I’ve had this lovely fabric earmarked for trousers for ages, and I dug out an old pattern to make ’em happen. They are Burda 7017, which are amongst some of the earliest trouser projects I ever tackled a few years ago, and now unfortunately seems to be out of print. I wouldn’t exactly say it’s embarrassing to look back at those earlier garments, but it was nice to revisit this pattern with all I’ve learned about fit, technique and fabric choices since then and see the improvements.
Having said that though, I averted a near-disaster on this pair when, after executing a lovely fly front completely from memory, I sewed up the side seams and found that I could barely squeeze myself into them. I don’t think I’ve gained a great deal of weight in the intervening years but perhaps I previously traced the pattern with extra safety seam allowance that never made it back to the paper pattern. Whoops.
After sulking for a bit I unpicked and re-sewed every single seam – inner and outer leg, the centre back and centre front below the fly – with a tiny little seam allowance, basically right next to the overlocked edge. That provided just enough extra room to allow them to fit, albeit a little slimmer than I was shooting for. I still don’t think I’ll feel too confident cycling in them in case it puts too much strain on those tiny seam allowances and they split open, but at least they feel comfortable and I can move in them.
I think the fabric makes this pair quite special and is the main reason why I was so relieved to save the fit: it’s a cupro-silk from the famous stall outside Sainsbury’s in Walthamstow market. I bought it over a year ago on a shopping trip with some other sewers; Marilla made up her Bennett dress pattern in it. I’m not sure if ‘cupro silk’ means that it’s a fibre blend or a cupro designed to look like silk, but it’s the most beautiful terracotta colour with a sort of dimensional shimmer and a slightly slubby texture, feels deliciously cool and floppy to wear, and was a dream to work with. I don’t think I’ll find fabric of this nature easily again unfortunately though I’ll definitely be keeping an eye out.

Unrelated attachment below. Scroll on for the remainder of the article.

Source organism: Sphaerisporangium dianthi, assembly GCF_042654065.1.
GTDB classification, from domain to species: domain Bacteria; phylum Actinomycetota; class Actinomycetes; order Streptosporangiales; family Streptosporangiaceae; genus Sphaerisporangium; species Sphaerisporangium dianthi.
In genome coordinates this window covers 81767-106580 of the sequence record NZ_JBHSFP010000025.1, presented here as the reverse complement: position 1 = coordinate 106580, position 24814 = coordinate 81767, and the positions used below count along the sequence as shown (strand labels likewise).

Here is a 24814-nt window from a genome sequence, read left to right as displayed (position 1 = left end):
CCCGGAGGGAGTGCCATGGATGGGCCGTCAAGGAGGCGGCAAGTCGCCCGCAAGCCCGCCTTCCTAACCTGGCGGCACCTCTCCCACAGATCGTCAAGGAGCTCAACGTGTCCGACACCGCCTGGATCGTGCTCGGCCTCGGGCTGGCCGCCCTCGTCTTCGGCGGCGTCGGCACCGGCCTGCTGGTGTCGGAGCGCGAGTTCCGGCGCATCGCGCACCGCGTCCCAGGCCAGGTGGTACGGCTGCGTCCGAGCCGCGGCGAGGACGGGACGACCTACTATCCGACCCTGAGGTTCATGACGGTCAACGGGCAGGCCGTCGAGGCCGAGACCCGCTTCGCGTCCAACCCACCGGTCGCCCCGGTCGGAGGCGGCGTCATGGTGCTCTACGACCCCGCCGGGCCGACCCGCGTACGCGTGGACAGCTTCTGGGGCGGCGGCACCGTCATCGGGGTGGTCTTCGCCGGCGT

I tried out a little tweak I wanted to test based on some ready-to-wear trousers that I love of inserting elastic into the back waistband to maintain a snug, flexible fit at the waistline. To do this I eliminated the darts from the pants back and added their takeup to the length of the waistband, then stitched in some 1″ non-roll elastic before sealing up the inner waistband. It worked out great so I’m going to retrospectively add elastic to my old black cotton 7017s that have stretched out and become too baggy at the waist, which will help ping them back to life.
Final guts shots to show the waistband, that lovely fly front, and those tiny seams…